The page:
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1.  Absorption and Metabolism of cis-9,trans-11-CLA and of Its Oxidation Product 9,11-Furan Fatty Acid by Caco-2 Cells 
Lipids  2012;47(4):435-442.
Furan fatty acids (furan-FA) can be formed by auto-oxidation of conjugated linoleic acids (CLA) and may therefore be ingested when CLA-containing foodstuff is consumed. Due to the presence of a furan ring structure, furan-FA may have toxic properties, however, these substances are toxicologically not well characterized so far. Here we show that 9,11-furan-FA, the oxidation product of the major CLA isomer cis-9,trans-11-CLA (c9,t11-CLA), is not toxic to human intestinal Caco-2 cells up to a level of 100 μM. Oil-Red-O staining indicated that 9,11-furan-FA as well as c9,t11-CLA and linoleic acid are taken up by the cells and stored in the form of triglycerides in lipid droplets. Chemical analysis of total cellular lipids revealed that 9,11-furan-FA is partially elongated probably by the enzymatic activity of cellular fatty acid elongases whereas c9,t11-CLA is partially converted to other isomers such as c9,c11-CLA or t9,t11-CLA. In the case of 9,11-furan-FA, there is no indication for any modification or activation of the furan ring system. From these results, we conclude that 9,11-furan-FA has no properties of toxicological relevance at least for Caco-2 cells which serve as a model for enterocytes of the human small intestine.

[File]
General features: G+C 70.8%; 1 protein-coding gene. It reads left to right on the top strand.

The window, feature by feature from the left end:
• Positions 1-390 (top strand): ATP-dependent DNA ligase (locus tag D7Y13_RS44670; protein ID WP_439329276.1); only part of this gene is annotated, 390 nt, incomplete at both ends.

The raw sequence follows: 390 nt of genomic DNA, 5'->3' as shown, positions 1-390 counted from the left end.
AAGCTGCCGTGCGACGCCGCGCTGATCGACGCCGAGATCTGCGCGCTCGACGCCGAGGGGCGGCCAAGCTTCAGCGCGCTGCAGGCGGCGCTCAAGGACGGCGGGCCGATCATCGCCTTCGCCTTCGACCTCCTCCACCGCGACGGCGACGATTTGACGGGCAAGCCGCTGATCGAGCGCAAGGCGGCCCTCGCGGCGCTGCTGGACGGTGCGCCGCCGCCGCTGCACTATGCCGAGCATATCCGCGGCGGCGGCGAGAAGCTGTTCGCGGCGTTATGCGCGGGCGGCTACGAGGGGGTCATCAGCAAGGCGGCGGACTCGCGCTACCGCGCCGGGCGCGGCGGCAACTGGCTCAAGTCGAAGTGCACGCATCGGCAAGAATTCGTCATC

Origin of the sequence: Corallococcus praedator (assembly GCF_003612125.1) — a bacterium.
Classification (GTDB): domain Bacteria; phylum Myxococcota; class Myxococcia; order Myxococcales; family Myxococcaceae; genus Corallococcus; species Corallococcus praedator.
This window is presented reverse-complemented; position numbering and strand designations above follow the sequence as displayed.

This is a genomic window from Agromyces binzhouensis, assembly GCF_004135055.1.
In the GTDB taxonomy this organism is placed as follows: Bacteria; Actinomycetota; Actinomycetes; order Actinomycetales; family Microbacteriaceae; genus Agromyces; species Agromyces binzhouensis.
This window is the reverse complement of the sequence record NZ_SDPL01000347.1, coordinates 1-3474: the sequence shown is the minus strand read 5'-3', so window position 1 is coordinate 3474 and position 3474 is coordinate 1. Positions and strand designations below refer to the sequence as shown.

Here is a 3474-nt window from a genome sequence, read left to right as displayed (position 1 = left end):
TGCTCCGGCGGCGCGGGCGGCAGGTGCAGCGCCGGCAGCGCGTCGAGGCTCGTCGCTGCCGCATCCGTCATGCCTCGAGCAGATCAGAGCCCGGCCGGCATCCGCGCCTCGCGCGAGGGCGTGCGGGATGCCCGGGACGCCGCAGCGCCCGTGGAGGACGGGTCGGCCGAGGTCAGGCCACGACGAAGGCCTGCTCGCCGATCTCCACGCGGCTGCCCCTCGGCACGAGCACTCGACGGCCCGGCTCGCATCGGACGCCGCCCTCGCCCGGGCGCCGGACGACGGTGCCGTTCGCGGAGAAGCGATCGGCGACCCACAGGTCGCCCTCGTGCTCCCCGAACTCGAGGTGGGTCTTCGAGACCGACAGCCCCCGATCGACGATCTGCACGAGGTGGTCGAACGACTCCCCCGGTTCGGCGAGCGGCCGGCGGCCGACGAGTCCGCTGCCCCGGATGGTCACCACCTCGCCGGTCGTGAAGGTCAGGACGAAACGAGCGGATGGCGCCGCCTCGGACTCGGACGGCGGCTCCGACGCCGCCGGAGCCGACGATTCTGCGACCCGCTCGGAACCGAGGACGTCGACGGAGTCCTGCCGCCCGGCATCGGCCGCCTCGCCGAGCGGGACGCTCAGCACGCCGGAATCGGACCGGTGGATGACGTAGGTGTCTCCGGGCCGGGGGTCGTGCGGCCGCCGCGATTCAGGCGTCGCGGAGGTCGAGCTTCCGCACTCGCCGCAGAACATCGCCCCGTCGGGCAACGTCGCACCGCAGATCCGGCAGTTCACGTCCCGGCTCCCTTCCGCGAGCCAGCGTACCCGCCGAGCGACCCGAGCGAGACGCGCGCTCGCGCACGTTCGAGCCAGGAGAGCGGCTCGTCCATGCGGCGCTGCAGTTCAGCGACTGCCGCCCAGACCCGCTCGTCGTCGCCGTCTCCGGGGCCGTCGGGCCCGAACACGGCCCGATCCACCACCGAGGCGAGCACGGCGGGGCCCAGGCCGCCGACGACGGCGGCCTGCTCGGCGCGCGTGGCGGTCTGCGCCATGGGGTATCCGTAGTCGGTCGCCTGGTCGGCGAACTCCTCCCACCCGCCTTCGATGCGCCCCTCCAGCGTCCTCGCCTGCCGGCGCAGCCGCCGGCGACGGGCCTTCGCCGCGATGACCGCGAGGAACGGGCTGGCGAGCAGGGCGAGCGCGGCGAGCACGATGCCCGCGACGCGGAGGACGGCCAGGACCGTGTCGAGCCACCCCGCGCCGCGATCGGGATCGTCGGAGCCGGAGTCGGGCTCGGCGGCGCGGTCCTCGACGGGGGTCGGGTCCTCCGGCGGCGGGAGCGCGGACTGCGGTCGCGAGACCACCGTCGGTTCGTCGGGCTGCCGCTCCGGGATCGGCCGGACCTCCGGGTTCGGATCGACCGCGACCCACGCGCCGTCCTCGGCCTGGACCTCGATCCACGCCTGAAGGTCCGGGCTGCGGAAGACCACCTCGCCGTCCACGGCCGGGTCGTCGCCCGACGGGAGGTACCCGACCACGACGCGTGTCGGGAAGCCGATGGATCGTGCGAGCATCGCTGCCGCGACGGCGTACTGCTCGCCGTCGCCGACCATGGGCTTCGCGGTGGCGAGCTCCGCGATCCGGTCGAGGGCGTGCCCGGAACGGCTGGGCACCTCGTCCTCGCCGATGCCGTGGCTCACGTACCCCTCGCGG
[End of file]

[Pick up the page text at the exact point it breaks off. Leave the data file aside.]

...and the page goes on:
doi:10.1007/s11745-012-3653-6
PMCID: PMC3311842  PMID: 22249938
Furan fatty acid; Conjugated linoleic acid; CLA; Caco-2
2.  Involvement of hyp Gene Products in Maturation of the H2-Sensing [NiFe] Hydrogenase of Ralstonia eutropha 
Journal of Bacteriology  2001;183(24):7087-7093.